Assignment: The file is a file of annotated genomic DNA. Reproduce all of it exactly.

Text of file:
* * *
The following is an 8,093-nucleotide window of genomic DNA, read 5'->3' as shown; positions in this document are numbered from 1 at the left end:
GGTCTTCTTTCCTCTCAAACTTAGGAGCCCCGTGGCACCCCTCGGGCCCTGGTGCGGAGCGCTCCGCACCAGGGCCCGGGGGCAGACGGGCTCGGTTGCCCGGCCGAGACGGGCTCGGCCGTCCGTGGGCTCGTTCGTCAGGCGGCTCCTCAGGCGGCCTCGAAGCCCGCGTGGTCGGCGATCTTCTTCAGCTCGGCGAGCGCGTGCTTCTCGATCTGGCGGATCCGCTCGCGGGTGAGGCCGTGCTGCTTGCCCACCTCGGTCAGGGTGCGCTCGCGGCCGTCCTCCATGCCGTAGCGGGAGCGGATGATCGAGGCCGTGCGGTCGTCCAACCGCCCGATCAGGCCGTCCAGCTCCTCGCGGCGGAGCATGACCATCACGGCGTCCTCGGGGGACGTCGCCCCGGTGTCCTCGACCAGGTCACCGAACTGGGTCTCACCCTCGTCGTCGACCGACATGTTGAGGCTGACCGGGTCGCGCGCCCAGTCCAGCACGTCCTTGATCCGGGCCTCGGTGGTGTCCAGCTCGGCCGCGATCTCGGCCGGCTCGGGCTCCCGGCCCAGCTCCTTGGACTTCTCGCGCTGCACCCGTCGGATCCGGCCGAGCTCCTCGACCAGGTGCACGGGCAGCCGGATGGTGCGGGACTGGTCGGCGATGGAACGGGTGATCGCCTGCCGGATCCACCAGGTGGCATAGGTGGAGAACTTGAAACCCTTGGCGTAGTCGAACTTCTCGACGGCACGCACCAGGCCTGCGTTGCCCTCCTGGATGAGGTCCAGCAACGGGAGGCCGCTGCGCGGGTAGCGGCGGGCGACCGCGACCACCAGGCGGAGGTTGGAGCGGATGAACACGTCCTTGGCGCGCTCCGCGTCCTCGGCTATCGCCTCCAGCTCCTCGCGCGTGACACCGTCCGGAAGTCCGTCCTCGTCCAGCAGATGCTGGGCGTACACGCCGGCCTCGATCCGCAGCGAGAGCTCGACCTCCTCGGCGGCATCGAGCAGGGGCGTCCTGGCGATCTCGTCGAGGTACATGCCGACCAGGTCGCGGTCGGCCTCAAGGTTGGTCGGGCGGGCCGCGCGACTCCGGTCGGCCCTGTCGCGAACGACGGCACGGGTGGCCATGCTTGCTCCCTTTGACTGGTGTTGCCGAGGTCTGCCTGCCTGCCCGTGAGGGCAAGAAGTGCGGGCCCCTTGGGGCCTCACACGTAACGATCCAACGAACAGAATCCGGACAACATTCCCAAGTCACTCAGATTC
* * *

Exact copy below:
The following is an 8,093-nucleotide window of genomic DNA, read 5'->3' as shown; positions in this document are numbered from 1 at the left end:
GGTCTTCTTTCCTCTCAAACTTAGGAGCCCCGTGGCACCCCTCGGGCCCTGGTGCGGAGCGCTCCGCACCAGGGCCCGGGGGCAGACGGGCTCGGTTGCCCGGCCGAGACGGGCTCGGCCGTCCGTGGGCTCGTTCGTCAGGCGGCTCCTCAGGCGGCCTCGAAGCCCGCGTGGTCGGCGATCTTCTTCAGCTCGGCGAGCGCGTGCTTCTCGATCTGGCGGATCCGCTCGCGGGTGAGGCCGTGCTGCTTGCCCACCTCGGTCAGGGTGCGCTCGCGGCCGTCCTCCATGCCGTAGCGGGAGCGGATGATCGAGGCCGTGCGGTCGTCCAACCGCCCGATCAGGCCGTCCAGCTCCTCGCGGCGGAGCATGACCATCACGGCGTCCTCGGGGGACGTCGCCCCGGTGTCCTCGACCAGGTCACCGAACTGGGTCTCACCCTCGTCGTCGACCGACATGTTGAGGCTGACCGGGTCGCGCGCCCAGTCCAGCACGTCCTTGATCCGGGCCTCGGTGGTGTCCAGCTCGGCCGCGATCTCGGCCGGCTCGGGCTCCCGGCCCAGCTCCTTGGACTTCTCGCGCTGCACCCGTCGGATCCGGCCGAGCTCCTCGACCAGGTGCACGGGCAGCCGGATGGTGCGGGACTGGTCGGCGATGGAACGGGTGATCGCCTGCCGGATCCACCAGGTGGCATAGGTGGAGAACTTGAAACCCTTGGCGTAGTCGAACTTCTCGACGGCACGCACCAGGCCTGCGTTGCCCTCCTGGATGAGGTCCAGCAACGGGAGGCCGCTGCGCGGGTAGCGGCGGGCGACCGCGACCACCAGGCGGAGGTTGGAGCGGATGAACACGTCCTTGGCGCGCTCCGCGTCCTCGGCTATCGCCTCCAGCTCCTCGCGCGTGACACCGTCCGGAAGTCCGTCCTCGTCCAGCAGATGCTGGGCGTACACGCCGGCCTCGATCCGCAGCGAGAGCTCGACCTCCTCGGCGGCATCGAGCAGGGGCGTCCTGGCGATCTCGTCGAGGTACATGCCGACCAGGTCGCGGTCGGCCTCAAGGTTGGTCGGGCGGGCCGCGCGACTCCGGTCGGCCCTGTCGCGAACGACGGCACGGGTGGCCATGCTTGCTCCCTTTGACTGGTGTTGCCGAGGTCTGCCTGCCTGCCCGTGAGGGCAAGAAGTGCGGGCCCCTTGGGGCCTCACACGTAACGATCCAACGAACAGAATCCGGACAACATTCCCAAGTCACTCAGATTC